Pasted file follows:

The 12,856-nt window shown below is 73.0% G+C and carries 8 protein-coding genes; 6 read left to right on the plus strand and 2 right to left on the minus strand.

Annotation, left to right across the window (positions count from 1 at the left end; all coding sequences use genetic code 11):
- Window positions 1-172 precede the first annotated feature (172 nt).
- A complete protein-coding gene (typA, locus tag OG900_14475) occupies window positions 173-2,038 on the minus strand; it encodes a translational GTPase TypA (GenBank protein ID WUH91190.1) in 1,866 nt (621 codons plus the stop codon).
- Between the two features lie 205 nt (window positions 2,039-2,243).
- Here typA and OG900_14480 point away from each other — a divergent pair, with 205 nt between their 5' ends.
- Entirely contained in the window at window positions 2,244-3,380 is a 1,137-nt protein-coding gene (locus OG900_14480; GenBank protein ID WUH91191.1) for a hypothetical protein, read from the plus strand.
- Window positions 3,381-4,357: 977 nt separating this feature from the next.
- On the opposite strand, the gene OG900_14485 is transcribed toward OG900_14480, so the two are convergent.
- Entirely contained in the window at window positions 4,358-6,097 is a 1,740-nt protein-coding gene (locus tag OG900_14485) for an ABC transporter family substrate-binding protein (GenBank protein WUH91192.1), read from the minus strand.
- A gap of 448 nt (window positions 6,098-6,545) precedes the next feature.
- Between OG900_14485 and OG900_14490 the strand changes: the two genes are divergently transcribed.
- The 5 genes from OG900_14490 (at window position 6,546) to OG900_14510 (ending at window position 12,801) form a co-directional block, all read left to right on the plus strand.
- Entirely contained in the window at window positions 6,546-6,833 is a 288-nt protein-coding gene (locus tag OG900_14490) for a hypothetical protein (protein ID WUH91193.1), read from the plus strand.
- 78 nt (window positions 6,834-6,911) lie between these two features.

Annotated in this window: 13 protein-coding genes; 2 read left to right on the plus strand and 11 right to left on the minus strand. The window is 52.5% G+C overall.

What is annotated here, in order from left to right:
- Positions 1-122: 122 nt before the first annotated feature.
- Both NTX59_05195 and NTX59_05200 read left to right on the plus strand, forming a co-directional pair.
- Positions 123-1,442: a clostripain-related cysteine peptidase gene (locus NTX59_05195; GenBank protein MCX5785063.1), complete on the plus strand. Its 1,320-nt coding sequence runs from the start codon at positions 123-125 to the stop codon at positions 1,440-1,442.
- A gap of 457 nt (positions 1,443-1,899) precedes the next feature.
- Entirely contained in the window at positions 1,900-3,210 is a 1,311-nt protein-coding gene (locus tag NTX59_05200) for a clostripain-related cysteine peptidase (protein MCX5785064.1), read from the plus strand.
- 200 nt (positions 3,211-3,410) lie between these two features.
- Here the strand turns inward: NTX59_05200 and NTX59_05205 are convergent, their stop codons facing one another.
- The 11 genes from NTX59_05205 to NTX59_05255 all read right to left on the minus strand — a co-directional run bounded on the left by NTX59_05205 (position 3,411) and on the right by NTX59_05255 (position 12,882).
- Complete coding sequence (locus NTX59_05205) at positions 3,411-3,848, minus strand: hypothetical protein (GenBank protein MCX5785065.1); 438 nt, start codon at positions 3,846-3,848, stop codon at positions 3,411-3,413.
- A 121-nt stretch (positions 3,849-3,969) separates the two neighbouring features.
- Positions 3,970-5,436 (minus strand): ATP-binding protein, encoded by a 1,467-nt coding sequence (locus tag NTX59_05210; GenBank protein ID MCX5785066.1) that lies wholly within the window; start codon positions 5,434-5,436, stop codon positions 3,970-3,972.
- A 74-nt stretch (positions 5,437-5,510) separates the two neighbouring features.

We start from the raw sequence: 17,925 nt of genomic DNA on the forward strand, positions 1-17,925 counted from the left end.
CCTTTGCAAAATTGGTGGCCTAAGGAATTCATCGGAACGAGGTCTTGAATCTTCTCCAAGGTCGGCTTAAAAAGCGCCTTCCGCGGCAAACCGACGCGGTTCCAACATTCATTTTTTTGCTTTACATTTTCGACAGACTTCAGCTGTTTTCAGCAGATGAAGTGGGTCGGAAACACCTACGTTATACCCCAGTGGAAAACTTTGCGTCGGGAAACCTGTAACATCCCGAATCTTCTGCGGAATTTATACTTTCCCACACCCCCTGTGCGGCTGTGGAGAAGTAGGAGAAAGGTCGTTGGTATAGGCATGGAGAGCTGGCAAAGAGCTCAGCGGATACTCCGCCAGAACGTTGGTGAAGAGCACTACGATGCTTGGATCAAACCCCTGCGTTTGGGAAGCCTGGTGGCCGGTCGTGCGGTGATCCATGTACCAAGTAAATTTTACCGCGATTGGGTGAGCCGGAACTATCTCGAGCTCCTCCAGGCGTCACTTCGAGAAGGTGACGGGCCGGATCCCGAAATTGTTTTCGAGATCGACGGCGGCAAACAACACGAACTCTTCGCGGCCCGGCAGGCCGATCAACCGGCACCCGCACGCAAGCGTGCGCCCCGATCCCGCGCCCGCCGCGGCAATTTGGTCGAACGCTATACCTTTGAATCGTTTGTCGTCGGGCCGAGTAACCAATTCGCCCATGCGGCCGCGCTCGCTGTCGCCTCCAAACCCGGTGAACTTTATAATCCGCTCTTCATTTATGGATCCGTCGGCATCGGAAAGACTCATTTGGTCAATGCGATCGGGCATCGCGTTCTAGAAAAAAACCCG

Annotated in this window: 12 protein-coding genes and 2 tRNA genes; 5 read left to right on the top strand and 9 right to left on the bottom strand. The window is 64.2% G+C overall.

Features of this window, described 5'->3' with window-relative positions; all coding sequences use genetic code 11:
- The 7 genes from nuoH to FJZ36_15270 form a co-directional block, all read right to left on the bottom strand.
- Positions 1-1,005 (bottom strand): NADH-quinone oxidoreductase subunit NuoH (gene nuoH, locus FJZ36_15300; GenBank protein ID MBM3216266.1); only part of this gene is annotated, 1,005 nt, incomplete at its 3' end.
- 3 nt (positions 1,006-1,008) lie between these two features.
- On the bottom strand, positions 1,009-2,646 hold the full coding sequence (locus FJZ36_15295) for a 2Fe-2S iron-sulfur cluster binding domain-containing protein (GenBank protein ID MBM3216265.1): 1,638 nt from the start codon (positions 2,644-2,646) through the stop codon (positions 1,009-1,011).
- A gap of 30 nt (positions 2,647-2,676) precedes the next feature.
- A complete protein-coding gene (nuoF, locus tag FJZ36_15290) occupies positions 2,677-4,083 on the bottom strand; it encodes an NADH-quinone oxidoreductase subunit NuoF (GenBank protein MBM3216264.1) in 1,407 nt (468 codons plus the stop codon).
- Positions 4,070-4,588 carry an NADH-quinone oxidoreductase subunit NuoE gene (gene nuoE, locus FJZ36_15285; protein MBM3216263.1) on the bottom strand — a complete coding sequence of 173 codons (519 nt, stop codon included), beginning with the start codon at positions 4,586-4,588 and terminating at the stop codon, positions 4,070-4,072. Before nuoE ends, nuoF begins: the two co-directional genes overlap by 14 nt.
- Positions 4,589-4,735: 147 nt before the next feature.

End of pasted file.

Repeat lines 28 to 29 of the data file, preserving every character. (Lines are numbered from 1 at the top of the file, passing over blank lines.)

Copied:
- Positions 3,970-5,436 (minus strand): ATP-binding protein, encoded by a 1,467-nt coding sequence (locus tag NTX59_05210; GenBank protein ID MCX5785066.1) that lies wholly within the window; start codon positions 5,434-5,436, stop codon positions 3,970-3,972.
- A 74-nt stretch (positions 5,437-5,510) separates the two neighbouring features.